Published online by Cambridge University Press: 05 September 2012
Lichens are by definition symbiotic organisms, usually composed of a fungal partner, the mycobiont (Chapter 3), and one or more photosynthetic partners, the photobiont (Chapter 2), which is most often either a green alga or cyanobacterium. Although the dual nature of most lichens is now widely recognized, it is less commonly known that some lichens are symbioses involving three (tripartite lichens) or more partners. The potential relationships of mycobionts and photobionts may in fact be quite complex (Chapter 4), and a rigorous classification of many types of relationships was developed by Rambold and Triebel (1992). In general, lichens exist as discrete thalli and are implicitly treated as individuals in many studies (but see Chapter 13), even though they may be a symbiotic entity involving three kingdoms! From a genetic and evolutionary perspective, lichens can certainly not be regarded as individuals and this fact has major implications for many areas of investigation, such as developmental and reproductive studies (Chapter 5).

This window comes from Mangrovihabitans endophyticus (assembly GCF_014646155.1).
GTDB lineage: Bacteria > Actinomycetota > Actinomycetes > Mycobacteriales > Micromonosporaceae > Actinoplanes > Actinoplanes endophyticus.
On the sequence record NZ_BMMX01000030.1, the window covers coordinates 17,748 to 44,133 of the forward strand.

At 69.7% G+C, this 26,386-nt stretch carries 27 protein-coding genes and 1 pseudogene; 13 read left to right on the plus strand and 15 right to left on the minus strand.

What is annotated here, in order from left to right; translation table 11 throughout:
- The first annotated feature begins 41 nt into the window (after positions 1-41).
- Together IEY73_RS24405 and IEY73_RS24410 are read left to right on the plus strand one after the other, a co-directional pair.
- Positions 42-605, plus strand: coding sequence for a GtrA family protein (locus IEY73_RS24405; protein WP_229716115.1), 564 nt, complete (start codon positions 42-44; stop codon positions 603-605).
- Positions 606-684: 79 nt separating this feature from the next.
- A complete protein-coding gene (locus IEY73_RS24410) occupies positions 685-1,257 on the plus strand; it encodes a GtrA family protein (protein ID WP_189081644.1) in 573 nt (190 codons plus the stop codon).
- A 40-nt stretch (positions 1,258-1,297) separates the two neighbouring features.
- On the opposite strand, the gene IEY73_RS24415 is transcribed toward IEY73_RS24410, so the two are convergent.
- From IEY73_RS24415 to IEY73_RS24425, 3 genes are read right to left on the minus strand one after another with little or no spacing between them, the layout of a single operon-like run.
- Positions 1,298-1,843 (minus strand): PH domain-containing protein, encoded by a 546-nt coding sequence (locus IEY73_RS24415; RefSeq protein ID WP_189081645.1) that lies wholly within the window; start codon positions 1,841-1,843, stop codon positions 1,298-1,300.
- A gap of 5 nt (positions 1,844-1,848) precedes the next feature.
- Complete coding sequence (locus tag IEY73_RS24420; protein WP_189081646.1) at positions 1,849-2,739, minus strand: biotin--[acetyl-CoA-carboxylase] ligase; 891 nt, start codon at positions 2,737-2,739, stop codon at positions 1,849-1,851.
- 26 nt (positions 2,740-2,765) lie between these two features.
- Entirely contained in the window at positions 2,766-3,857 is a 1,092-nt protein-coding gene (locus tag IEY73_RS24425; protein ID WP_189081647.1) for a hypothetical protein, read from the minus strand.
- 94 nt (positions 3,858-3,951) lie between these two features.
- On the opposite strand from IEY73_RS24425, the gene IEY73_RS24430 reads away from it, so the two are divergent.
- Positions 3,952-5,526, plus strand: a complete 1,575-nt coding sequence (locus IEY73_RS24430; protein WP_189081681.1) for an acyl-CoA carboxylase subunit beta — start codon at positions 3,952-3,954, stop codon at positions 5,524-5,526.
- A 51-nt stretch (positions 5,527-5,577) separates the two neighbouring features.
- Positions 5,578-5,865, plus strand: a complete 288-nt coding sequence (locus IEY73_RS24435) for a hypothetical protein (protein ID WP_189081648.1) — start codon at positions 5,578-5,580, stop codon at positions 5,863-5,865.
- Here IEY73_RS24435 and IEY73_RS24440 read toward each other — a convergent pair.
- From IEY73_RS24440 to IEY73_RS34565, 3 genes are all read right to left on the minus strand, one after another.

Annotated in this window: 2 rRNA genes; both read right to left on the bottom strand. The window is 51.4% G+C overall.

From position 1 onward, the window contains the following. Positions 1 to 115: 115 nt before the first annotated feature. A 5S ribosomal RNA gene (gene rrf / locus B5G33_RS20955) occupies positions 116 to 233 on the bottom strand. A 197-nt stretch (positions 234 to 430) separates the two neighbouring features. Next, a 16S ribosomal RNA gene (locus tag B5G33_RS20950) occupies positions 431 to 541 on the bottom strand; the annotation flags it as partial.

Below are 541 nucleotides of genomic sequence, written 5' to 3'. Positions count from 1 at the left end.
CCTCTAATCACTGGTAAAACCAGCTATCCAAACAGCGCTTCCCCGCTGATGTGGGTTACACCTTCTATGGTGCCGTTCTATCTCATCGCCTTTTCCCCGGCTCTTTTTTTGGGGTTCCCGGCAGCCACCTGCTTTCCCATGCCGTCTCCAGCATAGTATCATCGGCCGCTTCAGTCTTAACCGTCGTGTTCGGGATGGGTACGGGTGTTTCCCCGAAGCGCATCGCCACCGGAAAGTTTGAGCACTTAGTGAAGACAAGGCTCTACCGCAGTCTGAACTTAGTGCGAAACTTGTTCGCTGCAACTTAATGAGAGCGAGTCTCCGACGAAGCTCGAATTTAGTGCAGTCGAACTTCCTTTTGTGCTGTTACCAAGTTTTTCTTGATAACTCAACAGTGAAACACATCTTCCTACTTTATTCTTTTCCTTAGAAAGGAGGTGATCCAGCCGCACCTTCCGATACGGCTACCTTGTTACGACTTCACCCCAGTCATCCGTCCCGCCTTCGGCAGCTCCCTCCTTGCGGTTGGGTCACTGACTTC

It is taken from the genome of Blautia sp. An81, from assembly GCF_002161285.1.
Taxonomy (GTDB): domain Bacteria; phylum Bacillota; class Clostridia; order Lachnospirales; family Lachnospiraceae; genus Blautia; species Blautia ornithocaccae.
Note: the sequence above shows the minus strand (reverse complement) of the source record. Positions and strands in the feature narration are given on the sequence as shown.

The nature of the lichen symbiosis is widely debated and deserves further investigation. Most general textbooks and many researchers refer to lichens as a classical case of mutualism, where all the partners gain benefits from the association. Alternatively, lichens are regarded as an example of controlled parasitism, because the fungus seems to obtain most of the benefits and the photobiont may grow more slowly in the lichenized state than when free-living (Ahmadjian 1993).